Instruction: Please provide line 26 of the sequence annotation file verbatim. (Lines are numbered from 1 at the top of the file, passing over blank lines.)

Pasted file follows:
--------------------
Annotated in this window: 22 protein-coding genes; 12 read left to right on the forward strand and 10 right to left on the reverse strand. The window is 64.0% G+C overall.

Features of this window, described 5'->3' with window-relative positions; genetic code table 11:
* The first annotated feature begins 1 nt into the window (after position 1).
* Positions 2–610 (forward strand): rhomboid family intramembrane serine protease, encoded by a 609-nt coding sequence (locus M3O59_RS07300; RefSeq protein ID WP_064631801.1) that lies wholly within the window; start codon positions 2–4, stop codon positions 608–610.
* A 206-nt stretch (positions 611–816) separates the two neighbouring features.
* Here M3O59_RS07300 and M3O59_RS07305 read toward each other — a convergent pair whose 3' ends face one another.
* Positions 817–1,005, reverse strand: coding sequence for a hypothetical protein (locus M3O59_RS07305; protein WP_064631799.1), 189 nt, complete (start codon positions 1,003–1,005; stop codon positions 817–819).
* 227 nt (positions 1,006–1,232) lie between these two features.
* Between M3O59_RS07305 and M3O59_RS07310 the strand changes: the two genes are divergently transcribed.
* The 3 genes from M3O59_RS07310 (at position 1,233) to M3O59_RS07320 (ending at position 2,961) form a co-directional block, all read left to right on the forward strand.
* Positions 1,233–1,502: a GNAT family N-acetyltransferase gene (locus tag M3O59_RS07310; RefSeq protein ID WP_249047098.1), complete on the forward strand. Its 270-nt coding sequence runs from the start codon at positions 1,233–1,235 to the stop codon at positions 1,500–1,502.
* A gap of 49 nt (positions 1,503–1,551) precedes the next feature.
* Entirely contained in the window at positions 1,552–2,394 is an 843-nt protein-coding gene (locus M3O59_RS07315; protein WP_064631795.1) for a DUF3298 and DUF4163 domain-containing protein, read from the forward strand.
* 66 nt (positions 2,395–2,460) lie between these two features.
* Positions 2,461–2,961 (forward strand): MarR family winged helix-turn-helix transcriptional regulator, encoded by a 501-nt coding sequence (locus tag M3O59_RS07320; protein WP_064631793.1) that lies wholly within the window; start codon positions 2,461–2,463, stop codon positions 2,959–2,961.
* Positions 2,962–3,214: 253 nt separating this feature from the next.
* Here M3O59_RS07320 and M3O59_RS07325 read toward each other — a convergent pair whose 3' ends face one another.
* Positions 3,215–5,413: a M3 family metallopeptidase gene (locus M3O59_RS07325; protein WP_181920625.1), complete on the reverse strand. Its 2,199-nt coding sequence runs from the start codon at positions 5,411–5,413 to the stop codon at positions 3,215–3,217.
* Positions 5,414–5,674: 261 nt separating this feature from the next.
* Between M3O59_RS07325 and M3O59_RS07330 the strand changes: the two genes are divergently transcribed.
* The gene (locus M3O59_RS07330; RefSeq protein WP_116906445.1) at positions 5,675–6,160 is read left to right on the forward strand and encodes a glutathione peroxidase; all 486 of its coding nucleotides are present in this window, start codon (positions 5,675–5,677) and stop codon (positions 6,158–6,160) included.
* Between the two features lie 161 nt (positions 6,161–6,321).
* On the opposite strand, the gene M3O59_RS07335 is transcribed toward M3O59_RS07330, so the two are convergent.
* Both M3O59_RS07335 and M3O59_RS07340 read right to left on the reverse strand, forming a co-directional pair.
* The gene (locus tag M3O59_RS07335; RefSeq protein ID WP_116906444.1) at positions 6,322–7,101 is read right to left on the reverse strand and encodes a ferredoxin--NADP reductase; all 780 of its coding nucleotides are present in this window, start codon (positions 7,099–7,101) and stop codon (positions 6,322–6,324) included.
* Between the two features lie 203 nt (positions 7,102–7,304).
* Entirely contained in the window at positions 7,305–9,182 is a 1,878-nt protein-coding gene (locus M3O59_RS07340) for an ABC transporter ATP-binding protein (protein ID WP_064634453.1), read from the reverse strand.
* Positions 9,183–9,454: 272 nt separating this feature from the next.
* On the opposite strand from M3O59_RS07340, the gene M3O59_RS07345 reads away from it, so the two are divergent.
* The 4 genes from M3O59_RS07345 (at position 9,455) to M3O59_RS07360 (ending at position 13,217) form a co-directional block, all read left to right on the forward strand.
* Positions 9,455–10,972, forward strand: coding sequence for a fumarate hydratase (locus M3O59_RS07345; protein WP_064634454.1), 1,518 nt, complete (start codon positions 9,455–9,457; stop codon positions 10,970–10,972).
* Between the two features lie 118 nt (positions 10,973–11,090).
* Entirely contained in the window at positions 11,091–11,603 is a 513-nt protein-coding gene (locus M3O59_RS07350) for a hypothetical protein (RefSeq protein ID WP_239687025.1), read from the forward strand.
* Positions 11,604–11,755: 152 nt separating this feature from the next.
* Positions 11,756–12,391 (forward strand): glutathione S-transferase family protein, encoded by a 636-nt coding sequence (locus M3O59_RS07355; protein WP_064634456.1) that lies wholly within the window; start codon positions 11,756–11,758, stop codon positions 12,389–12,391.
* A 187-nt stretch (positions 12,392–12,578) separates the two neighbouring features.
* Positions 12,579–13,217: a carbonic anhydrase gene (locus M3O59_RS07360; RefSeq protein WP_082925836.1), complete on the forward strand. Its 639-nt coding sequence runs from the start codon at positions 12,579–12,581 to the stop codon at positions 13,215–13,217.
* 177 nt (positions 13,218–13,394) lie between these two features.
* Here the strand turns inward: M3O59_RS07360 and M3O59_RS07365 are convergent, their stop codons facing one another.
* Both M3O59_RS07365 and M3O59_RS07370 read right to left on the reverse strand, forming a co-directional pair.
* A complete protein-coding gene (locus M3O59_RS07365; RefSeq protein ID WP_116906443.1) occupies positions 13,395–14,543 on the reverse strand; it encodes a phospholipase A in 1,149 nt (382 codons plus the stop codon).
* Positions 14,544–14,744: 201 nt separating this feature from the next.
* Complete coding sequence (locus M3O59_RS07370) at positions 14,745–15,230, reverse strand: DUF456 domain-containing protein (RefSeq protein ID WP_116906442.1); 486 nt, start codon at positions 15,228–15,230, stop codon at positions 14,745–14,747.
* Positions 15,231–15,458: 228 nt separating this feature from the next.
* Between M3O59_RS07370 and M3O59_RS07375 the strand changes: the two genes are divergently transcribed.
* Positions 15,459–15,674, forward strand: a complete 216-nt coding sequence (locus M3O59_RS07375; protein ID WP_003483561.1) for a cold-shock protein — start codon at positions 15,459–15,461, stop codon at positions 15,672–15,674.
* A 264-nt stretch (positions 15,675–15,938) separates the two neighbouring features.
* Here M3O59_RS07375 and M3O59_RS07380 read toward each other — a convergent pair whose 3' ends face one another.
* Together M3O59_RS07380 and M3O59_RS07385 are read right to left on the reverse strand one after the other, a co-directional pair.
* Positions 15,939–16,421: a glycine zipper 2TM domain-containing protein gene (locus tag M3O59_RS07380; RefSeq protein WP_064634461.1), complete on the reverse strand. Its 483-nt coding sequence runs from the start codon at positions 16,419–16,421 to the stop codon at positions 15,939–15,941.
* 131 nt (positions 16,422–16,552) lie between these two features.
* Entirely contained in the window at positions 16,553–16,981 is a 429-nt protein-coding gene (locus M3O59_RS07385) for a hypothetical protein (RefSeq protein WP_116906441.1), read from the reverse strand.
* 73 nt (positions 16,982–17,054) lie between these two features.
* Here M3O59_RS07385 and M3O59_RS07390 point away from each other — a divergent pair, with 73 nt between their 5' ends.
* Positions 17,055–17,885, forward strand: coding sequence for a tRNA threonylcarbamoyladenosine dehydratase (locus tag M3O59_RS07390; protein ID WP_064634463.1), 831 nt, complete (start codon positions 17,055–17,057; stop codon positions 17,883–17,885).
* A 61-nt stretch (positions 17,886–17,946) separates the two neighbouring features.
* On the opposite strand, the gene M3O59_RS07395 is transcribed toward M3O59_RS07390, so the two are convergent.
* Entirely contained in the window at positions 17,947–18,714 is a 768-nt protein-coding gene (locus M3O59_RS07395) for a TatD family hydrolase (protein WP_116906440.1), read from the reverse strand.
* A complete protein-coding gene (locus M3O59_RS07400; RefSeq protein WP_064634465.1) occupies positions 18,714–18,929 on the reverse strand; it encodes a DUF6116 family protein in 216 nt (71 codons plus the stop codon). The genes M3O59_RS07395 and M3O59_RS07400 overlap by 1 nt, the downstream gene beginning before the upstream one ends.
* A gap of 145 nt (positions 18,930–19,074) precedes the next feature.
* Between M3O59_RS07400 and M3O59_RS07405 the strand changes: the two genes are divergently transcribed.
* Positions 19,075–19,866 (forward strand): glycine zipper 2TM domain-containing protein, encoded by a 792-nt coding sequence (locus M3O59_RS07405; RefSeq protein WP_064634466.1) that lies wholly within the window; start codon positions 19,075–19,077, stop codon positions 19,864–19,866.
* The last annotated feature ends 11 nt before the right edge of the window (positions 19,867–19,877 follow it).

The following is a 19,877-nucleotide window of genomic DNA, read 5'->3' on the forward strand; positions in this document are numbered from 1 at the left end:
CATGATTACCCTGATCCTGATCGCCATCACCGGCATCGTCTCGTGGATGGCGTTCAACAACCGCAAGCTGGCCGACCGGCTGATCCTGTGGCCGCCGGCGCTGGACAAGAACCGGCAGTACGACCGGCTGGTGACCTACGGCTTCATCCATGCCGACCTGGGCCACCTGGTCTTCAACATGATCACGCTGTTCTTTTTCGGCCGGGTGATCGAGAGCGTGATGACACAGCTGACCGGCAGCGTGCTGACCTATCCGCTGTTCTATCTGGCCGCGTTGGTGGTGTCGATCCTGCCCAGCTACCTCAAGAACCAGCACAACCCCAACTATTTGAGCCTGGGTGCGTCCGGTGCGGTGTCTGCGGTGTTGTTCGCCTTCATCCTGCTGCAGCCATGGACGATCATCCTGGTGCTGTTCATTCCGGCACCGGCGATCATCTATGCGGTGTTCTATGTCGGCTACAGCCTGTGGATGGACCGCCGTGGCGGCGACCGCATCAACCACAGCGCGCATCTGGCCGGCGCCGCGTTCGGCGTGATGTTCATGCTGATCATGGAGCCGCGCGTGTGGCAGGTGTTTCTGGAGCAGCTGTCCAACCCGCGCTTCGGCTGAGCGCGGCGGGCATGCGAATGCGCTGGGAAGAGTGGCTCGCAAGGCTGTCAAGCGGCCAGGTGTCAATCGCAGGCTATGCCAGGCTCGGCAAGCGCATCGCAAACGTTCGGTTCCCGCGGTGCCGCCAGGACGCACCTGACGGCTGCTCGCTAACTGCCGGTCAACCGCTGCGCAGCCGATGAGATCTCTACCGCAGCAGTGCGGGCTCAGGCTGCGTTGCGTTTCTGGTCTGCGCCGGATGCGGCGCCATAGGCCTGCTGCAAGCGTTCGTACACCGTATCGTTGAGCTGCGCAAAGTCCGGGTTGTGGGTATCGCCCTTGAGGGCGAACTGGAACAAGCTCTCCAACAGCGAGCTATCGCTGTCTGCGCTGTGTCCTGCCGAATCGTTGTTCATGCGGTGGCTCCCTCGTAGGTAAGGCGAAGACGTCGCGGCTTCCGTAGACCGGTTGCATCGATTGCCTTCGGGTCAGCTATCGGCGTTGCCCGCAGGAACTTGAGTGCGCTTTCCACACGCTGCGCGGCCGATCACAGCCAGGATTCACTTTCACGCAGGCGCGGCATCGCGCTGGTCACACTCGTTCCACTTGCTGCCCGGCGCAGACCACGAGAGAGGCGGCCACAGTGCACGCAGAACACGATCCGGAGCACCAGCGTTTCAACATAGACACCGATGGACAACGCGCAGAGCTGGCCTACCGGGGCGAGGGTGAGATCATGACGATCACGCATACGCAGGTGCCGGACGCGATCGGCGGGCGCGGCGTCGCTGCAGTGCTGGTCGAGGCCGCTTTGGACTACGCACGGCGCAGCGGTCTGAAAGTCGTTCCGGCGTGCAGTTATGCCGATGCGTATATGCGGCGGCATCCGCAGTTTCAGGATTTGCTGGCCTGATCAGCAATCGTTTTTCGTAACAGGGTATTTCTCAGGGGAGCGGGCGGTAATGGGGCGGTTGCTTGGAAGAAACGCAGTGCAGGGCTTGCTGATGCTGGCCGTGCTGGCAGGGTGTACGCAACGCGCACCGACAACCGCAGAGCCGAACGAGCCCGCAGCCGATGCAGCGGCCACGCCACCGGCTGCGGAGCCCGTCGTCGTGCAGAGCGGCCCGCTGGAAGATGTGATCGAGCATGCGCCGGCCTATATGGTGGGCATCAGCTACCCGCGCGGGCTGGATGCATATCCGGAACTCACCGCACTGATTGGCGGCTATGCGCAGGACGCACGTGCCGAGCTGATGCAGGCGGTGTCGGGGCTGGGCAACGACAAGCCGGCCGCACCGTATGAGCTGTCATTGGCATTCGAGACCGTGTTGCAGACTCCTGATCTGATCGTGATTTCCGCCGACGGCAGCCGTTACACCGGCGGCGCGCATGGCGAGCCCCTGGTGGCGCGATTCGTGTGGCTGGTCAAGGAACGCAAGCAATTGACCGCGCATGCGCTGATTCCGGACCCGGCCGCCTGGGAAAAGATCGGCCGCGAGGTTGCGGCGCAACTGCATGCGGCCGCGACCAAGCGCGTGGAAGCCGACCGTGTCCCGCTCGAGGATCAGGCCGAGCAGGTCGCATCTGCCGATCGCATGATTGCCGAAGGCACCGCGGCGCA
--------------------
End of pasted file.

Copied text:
* Between the two features lie 203 nt (positions 7,102–7,304).